Singapore Not Banning Access to Crypto, Says Not Likely Efficient
Singapore has indicated that it has no plans to impose a blanket ban on all crypto-related activities – as it was the case in some countries like China – but would rather consider introducing more measures to reduce consumer harm. According to the head of the Monetary Authority of Singapore (MAS), Mr. Ravi Menon, the reason for this is that a ban might not achieve the desired result.
“But banning retail access to cryptocurrencies is not likely to work. The cryptocurrency world is borderless,” the MAS, Managing Director said in his opening speech at the Green Shoots Seminar on Monday, August 29. “With just a mobile phone, Singaporeans have access to any number of crypto exchanges in the world and can buy or sell any number of cryptocurrencies.”
Despite that all crypto-related activities have reportedly been banned in China, reports say the industry -particularly the mining sector- has been gradually staging a comeback. A similar stance to not follow China’s steps was taken by Kazakhstan late last year. The central Asian country disclosed that it would not be banning crypto mining even though there have been reported cases of illegal mining activities going on.
MAS crypto regulation insufficient at national level
The MAS is split between attracting crypto players and taking increasingly stronger measures to restrict retail access to cryptocurrencies. It recognizes crypto technologies as promising and with a great potential to improve financial services as well as that cryptocurrencies have taken a life of their own and are being actively traded and heavily speculated upon. While having a facilitative posture on digital asset activities, MAS frowns at speculation and seeks to restrict it.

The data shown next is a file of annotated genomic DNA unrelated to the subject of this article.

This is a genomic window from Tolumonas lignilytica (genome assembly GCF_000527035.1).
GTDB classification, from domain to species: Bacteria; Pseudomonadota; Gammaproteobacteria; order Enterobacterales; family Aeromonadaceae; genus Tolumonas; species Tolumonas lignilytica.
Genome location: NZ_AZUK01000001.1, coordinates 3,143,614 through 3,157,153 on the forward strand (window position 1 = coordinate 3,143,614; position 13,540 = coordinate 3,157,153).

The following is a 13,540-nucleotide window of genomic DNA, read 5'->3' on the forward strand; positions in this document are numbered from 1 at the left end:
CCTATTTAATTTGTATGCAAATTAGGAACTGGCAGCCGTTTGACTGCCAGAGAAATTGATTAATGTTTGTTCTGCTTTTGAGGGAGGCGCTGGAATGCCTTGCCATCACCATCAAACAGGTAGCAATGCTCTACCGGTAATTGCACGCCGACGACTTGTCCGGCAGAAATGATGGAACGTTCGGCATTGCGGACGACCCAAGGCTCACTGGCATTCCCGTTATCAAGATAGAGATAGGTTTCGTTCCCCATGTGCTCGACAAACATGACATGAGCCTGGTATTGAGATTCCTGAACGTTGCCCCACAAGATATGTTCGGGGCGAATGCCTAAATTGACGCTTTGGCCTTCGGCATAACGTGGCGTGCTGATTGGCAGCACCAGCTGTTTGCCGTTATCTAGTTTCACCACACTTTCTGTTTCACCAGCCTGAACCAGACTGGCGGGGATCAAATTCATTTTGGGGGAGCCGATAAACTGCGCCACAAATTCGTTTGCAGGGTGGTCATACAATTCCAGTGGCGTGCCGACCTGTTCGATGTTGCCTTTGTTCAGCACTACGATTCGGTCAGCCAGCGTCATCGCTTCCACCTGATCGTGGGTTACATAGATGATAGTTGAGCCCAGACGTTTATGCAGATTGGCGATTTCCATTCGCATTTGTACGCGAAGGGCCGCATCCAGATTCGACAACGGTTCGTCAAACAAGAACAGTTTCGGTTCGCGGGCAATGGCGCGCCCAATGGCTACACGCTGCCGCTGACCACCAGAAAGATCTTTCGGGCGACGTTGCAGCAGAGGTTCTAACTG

MAS started restricting digital asset players’ promotion of cryptocurrency services in public spaces as of January 2022. Menon said it led to the removal of related ads in railway stations and the dismantling of Bitcoin ATMs. However, they have recognised that MAS’ regulation is not enough to safeguard consumers from harm. A multi-pronged approach is required, Menon said. He says that since cryptocurrency transactions can be conducted from anywhere around the world, “global cooperation is vital to minimise regulatory arbitrage”.
As a result, “MAS is actively involved in international regulatory reviews to enhance market integrity and customer protection in the digital asset space,” the head of the the financial regulatory body said. He added that the need to co-create sensible measures to protect consumer interests has been a top concern for MAS hence it has been inviting views on possible measures to minimise harm to consumers. They plan to publicly consult on global proposals by October 2022.
Nonetheless, he noted that no amount of MAS regulation, global co-operation, or industry safeguards will protect consumers from losses if and when their cryptocurrency holdings lose value. He urged users to be more cautious.
Other measures that could be taken by the regulator besides a ban include adding frictions on retail access to cryptocurrencies, introducing customer suitability tests and restricting the use of leverage and credit facilities for cryptocurrency trading.